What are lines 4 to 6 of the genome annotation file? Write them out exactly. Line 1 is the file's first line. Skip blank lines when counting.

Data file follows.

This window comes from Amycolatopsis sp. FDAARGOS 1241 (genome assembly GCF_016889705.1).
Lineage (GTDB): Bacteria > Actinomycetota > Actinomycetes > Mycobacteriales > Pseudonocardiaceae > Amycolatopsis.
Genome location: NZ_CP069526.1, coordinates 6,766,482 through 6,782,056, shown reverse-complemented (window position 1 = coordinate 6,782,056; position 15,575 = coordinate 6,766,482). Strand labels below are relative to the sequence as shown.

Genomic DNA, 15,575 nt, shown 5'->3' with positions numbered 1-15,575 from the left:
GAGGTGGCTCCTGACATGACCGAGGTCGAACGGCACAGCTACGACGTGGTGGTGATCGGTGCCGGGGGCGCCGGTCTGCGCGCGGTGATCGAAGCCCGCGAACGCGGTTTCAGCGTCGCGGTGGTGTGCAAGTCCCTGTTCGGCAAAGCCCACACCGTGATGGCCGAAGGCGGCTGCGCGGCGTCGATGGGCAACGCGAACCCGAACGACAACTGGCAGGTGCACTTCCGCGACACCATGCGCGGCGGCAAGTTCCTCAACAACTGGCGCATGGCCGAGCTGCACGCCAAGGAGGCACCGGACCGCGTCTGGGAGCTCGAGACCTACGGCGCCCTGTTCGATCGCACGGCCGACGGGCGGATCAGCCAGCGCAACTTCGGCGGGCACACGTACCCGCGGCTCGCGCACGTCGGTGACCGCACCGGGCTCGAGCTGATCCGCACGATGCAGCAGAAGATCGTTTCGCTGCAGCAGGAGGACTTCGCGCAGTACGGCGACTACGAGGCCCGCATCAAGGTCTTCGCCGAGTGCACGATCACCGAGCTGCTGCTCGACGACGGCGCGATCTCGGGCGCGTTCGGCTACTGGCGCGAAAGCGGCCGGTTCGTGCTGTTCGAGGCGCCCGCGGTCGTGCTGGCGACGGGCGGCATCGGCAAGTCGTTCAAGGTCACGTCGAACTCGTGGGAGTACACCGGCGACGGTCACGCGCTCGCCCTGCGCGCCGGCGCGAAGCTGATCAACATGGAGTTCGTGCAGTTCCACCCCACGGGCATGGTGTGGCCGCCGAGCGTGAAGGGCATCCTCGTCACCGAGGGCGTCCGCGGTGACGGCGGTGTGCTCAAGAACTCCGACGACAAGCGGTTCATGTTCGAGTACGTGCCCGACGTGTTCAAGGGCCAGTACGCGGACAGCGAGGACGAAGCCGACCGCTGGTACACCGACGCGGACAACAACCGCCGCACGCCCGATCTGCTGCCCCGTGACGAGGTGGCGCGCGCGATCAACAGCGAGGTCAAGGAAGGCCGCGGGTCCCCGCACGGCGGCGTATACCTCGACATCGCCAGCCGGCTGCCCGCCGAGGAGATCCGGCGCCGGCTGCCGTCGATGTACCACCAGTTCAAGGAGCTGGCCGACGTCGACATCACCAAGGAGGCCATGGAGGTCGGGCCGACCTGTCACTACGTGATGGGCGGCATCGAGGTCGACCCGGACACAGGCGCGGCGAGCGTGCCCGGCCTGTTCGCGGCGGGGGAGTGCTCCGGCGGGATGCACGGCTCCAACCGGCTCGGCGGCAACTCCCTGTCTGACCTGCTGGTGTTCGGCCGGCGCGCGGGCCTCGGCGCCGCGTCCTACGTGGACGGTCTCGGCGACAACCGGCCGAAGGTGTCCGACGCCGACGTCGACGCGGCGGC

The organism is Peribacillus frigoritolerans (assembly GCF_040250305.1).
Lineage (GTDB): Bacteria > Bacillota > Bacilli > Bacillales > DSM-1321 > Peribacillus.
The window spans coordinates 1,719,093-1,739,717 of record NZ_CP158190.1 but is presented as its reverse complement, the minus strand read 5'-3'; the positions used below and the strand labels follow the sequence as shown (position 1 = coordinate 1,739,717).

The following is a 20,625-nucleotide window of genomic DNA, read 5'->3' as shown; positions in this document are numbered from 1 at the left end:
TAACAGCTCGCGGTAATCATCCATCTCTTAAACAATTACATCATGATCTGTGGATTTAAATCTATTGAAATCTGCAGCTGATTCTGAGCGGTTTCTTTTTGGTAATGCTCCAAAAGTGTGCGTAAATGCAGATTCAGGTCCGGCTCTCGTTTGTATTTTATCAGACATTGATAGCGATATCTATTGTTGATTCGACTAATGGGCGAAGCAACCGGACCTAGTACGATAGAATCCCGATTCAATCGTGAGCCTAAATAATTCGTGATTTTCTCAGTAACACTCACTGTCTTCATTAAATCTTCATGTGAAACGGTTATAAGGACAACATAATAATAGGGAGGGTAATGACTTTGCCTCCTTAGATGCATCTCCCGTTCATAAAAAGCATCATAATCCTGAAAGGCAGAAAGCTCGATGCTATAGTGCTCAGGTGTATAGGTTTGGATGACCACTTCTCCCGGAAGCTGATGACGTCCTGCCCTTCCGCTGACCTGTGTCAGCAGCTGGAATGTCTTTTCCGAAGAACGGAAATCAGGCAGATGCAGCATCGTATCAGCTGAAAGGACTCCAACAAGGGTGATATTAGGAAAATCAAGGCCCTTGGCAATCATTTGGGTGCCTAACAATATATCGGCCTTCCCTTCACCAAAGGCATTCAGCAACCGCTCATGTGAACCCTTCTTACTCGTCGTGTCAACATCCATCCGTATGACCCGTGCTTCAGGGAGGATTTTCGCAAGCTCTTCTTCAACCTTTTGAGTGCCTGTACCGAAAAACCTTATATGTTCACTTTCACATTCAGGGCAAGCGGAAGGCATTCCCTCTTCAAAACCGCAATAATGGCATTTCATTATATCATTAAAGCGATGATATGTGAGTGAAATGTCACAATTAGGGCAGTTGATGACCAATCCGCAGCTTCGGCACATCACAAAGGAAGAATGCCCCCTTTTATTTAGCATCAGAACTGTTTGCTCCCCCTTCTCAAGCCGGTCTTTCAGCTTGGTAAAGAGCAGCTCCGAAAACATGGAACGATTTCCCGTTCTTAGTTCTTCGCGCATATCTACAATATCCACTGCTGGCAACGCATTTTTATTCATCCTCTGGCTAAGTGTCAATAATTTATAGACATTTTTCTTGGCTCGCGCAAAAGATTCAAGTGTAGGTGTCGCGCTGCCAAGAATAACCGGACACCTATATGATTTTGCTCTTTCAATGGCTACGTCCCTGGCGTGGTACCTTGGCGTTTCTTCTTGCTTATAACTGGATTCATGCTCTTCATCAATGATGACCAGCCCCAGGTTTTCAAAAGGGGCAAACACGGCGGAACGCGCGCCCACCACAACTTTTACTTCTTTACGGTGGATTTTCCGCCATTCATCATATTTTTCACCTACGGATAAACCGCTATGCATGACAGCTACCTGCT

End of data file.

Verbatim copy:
Genomic DNA, 15,575 nt, shown 5'->3' with positions numbered 1-15,575 from the left:
GAGGTGGCTCCTGACATGACCGAGGTCGAACGGCACAGCTACGACGTGGTGGTGATCGGTGCCGGGGGCGCCGGTCTGCGCGCGGTGATCGAAGCCCGCGAACGCGGTTTCAGCGTCGCGGTGGTGTGCAAGTCCCTGTTCGGCAAAGCCCACACCGTGATGGCCGAAGGCGGCTGCGCGGCGTCGATGGGCAACGCGAACCCGAACGACAACTGGCAGGTGCACTTCCGCGACACCATGCGCGGCGGCAAGTTCCTCAACAACTGGCGCATGGCCGAGCTGCACGCCAAGGAGGCACCGGACCGCGTCTGGGAGCTCGAGACCTACGGCGCCCTGTTCGATCGCACGGCCGACGGGCGGATCAGCCAGCGCAACTTCGGCGGGCACACGTACCCGCGGCTCGCGCACGTCGGTGACCGCACCGGGCTCGAGCTGATCCGCACGATGCAGCAGAAGATCGTTTCGCTGCAGCAGGAGGACTTCGCGCAGTACGGCGACTACGAGGCCCGCATCAAGGTCTTCGCCGAGTGCACGATCACCGAGCTGCTGCTCGACGACGGCGCGATCTCGGGCGCGTTCGGCTACTGGCGCGAAAGCGGCCGGTTCGTGCTGTTCGAGGCGCCCGCGGTCGTGCTGGCGACGGGCGGCATCGGCAAGTCGTTCAAGGTCACGTCGAACTCGTGGGAGTACACCGGCGACGGTCACGCGCTCGCCCTGCGCGCCGGCGCGAAGCTGATCAACATGGAGTTCGTGCAGTTCCACCCCACGGGCATGGTGTGGCCGCCGAGCGTGAAGGGCATCCTCGTCACCGAGGGCGTCCGCGGTGACGGCGGTGTGCTCAAGAACTCCGACGACAAGCGGTTCATGTTCGAGTACGTGCCCGACGTGTTCAAGGGCCAGTACGCGGACAGCGAGGACGAAGCCGACCGCTGGTACACCGACGCGGACAACAACCGCCGCACGCCCGATCTGCTGCCCCGTGACGAGGTGGCGCGCGCGATCAACAGCGAGGTCAAGGAAGGCCGCGGGTCCCCGCACGGCGGCGTATACCTCGACATCGCCAGCCGGCTGCCCGCCGAGGAGATCCGGCGCCGGCTGCCGTCGATGTACCACCAGTTCAAGGAGCTGGCCGACGTCGACATCACCAAGGAGGCCATGGAGGTCGGGCCGACCTGTCACTACGTGATGGGCGGCATCGAGGTCGACCCGGACACAGGCGCGGCGAGCGTGCCCGGCCTGTTCGCGGCGGGGGAGTGCTCCGGCGGGATGCACGGCTCCAACCGGCTCGGCGGCAACTCCCTGTCTGACCTGCTGGTGTTCGGCCGGCGCGCGGGCCTCGGCGCCGCGTCCTACGTGGACGGTCTCGGCGACAACCGGCCGAAGGTGTCCGACGCCGACGTCGACGCGGCGGC

The organism is Peribacillus frigoritolerans (assembly GCF_040250305.1).